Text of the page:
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Temporary Work: Questions and Answers

Posted March. 01, 2006 05:45,   


Q: Mr. Kim joined a company as a temporary worker and has worked there as a non-regular worker for a certain period of time. Can he become a regular worker right away? What are the rights of a non-regular worker who works for a short period of time (or a contract worker)?

A: Mr. Kim (33) works for a big company as a computer programmer. He entered the company as a temporary worker in 1999 and has worked there for six years. He is a contract worker as he has to renew a contract with the company every year in February.

Can he become a regular worker if the non-regular worker law takes effect in January, 2007? The answer is no.

According to the new law, a contract worker who has worked at a company for more than two years will be considered to have made a contract for an indefinite period of time. But this applies to the one who renews his or her contract after January 2007 or makes a new contract. That means that the period for which one has worked before January 2007 will not be included in the “two-year working hour,” which is stipulated by the new law.

Therefore, Kim will be considered to have made an employment contract for an indefinite period of time only after he renews his contract in February 2007 and works until after February 2009. That means that he could become a regular worker only after February 2009.

Q: Can a dispatched worker become a regular worker right after the law takes effect regardless of the time when he or she is dispatched? Will an employer who violates it get punished?

A: The answer is yes.

Ms. Park (27) who works as a secretary for “D” construction company, belongs to a worker leasing agency and has started to work at the construction company starting February 2005 with a two-year contract. She will surpass a two-year dispatch working period which is stipulated in the new law in February 2007. Unlike contract labor, dispatched workers’ working periods before 2007 will be included in the two-year working period. Accordingly, “D” construction company must employ her if Park continues to work after February 2007. Otherwise, the company will be imposed a correctional fine of under 30 million won.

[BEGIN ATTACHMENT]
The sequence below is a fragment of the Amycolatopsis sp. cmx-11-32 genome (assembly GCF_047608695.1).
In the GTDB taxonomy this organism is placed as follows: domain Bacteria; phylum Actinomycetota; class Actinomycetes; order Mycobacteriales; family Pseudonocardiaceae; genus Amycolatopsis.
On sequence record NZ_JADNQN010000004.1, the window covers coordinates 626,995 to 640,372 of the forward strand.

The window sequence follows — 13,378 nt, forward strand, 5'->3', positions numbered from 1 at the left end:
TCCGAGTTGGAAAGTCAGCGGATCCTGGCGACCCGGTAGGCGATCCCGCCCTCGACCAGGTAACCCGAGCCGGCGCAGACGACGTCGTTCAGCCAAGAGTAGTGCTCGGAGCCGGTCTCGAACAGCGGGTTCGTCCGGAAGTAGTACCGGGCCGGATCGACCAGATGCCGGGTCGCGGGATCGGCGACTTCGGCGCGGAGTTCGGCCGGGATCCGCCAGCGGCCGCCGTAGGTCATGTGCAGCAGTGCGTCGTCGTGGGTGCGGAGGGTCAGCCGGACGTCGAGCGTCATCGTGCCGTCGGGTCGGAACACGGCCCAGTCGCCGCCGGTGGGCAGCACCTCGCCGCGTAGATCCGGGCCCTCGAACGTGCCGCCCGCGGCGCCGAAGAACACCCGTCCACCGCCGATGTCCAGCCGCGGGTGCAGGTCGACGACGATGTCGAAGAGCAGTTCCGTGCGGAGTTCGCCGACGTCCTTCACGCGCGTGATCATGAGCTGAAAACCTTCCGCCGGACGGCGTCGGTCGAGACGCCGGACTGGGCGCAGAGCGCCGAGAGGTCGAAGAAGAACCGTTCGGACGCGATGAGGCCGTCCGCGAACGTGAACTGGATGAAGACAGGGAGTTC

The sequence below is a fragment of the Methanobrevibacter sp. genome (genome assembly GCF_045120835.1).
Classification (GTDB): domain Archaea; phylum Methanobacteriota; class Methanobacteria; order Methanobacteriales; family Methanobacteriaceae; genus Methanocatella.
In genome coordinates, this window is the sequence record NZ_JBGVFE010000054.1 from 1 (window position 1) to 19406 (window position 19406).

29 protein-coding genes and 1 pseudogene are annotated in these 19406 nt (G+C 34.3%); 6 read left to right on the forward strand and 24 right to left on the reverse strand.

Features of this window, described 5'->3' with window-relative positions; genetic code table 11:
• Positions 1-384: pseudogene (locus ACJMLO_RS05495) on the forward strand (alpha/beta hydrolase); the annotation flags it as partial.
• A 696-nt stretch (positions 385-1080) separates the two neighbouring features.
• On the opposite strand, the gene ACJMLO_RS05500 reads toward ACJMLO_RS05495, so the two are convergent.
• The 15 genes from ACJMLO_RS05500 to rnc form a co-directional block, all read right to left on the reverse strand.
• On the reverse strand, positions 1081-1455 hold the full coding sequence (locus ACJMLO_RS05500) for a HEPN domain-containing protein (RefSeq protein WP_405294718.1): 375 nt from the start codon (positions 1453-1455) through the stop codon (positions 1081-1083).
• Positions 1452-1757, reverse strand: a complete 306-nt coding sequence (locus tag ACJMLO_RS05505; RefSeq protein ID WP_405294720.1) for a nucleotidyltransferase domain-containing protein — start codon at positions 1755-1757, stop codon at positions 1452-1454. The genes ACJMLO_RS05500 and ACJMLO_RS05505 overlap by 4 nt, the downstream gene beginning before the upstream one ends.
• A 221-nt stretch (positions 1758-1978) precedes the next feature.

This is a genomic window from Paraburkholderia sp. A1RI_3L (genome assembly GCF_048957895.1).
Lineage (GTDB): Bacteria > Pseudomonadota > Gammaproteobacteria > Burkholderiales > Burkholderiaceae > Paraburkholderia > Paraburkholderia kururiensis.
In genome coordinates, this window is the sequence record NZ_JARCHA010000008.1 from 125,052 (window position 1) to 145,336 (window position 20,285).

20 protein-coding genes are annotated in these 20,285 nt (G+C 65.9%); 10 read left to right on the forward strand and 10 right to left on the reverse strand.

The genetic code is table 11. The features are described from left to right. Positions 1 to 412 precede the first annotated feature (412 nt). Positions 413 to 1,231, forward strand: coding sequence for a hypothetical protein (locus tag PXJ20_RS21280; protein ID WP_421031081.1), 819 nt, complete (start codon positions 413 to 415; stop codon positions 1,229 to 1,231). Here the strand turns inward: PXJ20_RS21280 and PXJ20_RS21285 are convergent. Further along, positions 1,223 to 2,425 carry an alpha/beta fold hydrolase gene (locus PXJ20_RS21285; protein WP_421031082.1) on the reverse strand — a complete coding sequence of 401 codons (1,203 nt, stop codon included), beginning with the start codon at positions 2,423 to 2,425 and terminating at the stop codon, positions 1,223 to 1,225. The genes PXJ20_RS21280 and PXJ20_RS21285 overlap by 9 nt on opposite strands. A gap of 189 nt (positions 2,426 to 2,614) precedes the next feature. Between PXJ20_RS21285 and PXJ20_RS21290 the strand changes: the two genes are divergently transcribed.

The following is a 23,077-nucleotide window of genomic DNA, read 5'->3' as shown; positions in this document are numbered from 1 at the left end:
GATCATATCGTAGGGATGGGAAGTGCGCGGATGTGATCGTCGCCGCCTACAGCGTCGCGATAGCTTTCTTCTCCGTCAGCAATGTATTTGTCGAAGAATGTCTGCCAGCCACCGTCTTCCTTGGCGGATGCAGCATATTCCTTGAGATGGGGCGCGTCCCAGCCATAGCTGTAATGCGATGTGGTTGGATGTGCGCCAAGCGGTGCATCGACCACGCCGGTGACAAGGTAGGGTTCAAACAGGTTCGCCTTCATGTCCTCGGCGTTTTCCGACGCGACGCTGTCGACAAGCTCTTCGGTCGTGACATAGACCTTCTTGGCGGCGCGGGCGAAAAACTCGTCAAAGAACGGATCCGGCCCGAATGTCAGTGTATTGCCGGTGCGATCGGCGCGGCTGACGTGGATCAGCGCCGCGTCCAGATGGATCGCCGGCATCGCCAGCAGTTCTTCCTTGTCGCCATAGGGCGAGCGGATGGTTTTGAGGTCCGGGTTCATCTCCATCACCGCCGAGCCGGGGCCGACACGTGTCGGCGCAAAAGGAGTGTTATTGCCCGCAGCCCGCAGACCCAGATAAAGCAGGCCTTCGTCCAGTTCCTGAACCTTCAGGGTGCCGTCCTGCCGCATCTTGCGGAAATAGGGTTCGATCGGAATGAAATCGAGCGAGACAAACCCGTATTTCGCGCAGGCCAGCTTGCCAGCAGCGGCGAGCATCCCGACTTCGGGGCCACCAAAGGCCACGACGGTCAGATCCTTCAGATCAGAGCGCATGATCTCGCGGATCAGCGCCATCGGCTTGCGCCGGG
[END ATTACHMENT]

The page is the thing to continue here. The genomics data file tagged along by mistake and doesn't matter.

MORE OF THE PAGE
Q: How about service laborers, special workers and workers paid based on an annual salary?

A: Mr. Choi (53), who works as a cleaner at a big company, belongs to a service agency. Even if the new law comes into force, he cannot become a regular worker. That is because the new law does not apply to contract laborers and special workers in terms of switching to a regular worker. The same goes for special workers such as caddies and teachers who visit students’ houses with study materials.

Dispatched workers and laborers belonging to a service agency are in a similar situation in that they don’t get paid from the company they work for. But they are different in that dispatched workers receive instructions from the company they work for and service laborers don’t.

This law doesn’t have effect on workers paid based on an annual salary. They make contracts in one-year terms. That is related to annual salary, not to the terms of the contract, however. So, if they make an annual-salary contract, they are considered to be a regular worker.

Of course, a temporary worker who gets paid based on an annual salary and renews his or her contract every year will benefit from the law as a contract worker.

Q: What will happen to part-time workers?

There are no provisions about switching a part-timer who works less than 40 hours a week, such as those who work at convenience stores, to a regular worker. But those who are part-timers and have contracts with one-year terms can benefit as contract workers.

Meanwhile, if the new law is passed in a plenary meeting of an extra session of the National Assembly in early March, the establishment with more than 300 employees will be applied by it starting January 2007, and the establishment with more than 100 and less than 300 will be applied starting January 2008, those with less than 100 will be applied starting from January 2009 step by step. Those with less than five employees will not be applied.

Eun-Woo Lee libra@donga.com